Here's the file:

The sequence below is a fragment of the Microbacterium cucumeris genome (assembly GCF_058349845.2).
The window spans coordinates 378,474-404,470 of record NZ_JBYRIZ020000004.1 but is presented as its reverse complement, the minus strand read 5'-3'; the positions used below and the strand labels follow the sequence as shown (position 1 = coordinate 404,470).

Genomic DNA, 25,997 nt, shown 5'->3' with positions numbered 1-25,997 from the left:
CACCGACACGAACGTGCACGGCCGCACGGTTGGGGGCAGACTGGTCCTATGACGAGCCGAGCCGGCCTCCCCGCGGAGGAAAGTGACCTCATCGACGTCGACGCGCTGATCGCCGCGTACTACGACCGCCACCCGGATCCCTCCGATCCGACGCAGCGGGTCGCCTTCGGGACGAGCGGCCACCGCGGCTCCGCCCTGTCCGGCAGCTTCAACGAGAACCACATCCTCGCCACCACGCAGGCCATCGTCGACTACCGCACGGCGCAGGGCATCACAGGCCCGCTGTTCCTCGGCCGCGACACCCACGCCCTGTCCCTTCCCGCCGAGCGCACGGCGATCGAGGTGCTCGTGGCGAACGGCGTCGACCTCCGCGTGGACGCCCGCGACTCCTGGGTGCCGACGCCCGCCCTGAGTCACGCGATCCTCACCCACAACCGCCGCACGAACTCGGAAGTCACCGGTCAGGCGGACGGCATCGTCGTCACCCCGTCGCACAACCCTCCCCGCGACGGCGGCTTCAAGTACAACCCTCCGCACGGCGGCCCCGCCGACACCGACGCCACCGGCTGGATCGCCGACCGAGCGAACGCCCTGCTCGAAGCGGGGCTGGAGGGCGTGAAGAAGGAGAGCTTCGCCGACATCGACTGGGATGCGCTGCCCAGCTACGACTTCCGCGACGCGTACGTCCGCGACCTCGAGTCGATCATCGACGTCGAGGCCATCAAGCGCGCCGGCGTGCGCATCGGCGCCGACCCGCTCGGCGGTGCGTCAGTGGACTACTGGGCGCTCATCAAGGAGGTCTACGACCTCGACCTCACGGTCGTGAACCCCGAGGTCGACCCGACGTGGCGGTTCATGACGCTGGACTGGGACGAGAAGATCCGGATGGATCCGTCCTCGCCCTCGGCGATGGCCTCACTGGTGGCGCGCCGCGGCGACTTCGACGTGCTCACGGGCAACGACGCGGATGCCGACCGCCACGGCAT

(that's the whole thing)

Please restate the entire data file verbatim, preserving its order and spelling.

The sequence below is a fragment of the Microbacterium cucumeris genome (assembly GCF_058349845.2).
The window spans coordinates 378,474-404,470 of record NZ_JBYRIZ020000004.1 but is presented as its reverse complement, the minus strand read 5'-3'; the positions used below and the strand labels follow the sequence as shown (position 1 = coordinate 404,470).

Genomic DNA, 25,997 nt, shown 5'->3' with positions numbered 1-25,997 from the left:
CACCGACACGAACGTGCACGGCCGCACGGTTGGGGGCAGACTGGTCCTATGACGAGCCGAGCCGGCCTCCCCGCGGAGGAAAGTGACCTCATCGACGTCGACGCGCTGATCGCCGCGTACTACGACCGCCACCCGGATCCCTCCGATCCGACGCAGCGGGTCGCCTTCGGGACGAGCGGCCACCGCGGCTCCGCCCTGTCCGGCAGCTTCAACGAGAACCACATCCTCGCCACCACGCAGGCCATCGTCGACTACCGCACGGCGCAGGGCATCACAGGCCCGCTGTTCCTCGGCCGCGACACCCACGCCCTGTCCCTTCCCGCCGAGCGCACGGCGATCGAGGTGCTCGTGGCGAACGGCGTCGACCTCCGCGTGGACGCCCGCGACTCCTGGGTGCCGACGCCCGCCCTGAGTCACGCGATCCTCACCCACAACCGCCGCACGAACTCGGAAGTCACCGGTCAGGCGGACGGCATCGTCGTCACCCCGTCGCACAACCCTCCCCGCGACGGCGGCTTCAAGTACAACCCTCCGCACGGCGGCCCCGCCGACACCGACGCCACCGGCTGGATCGCCGACCGAGCGAACGCCCTGCTCGAAGCGGGGCTGGAGGGCGTGAAGAAGGAGAGCTTCGCCGACATCGACTGGGATGCGCTGCCCAGCTACGACTTCCGCGACGCGTACGTCCGCGACCTCGAGTCGATCATCGACGTCGAGGCCATCAAGCGCGCCGGCGTGCGCATCGGCGCCGACCCGCTCGGCGGTGCGTCAGTGGACTACTGGGCGCTCATCAAGGAGGTCTACGACCTCGACCTCACGGTCGTGAACCCCGAGGTCGACCCGACGTGGCGGTTCATGACGCTGGACTGGGACGAGAAGATCCGGATGGATCCGTCCTCGCCCTCGGCGATGGCCTCACTGGTGGCGCGCCGCGGCGACTTCGACGTGCTCACGGGCAACGACGCGGATGCCGACCGCCACGGCAT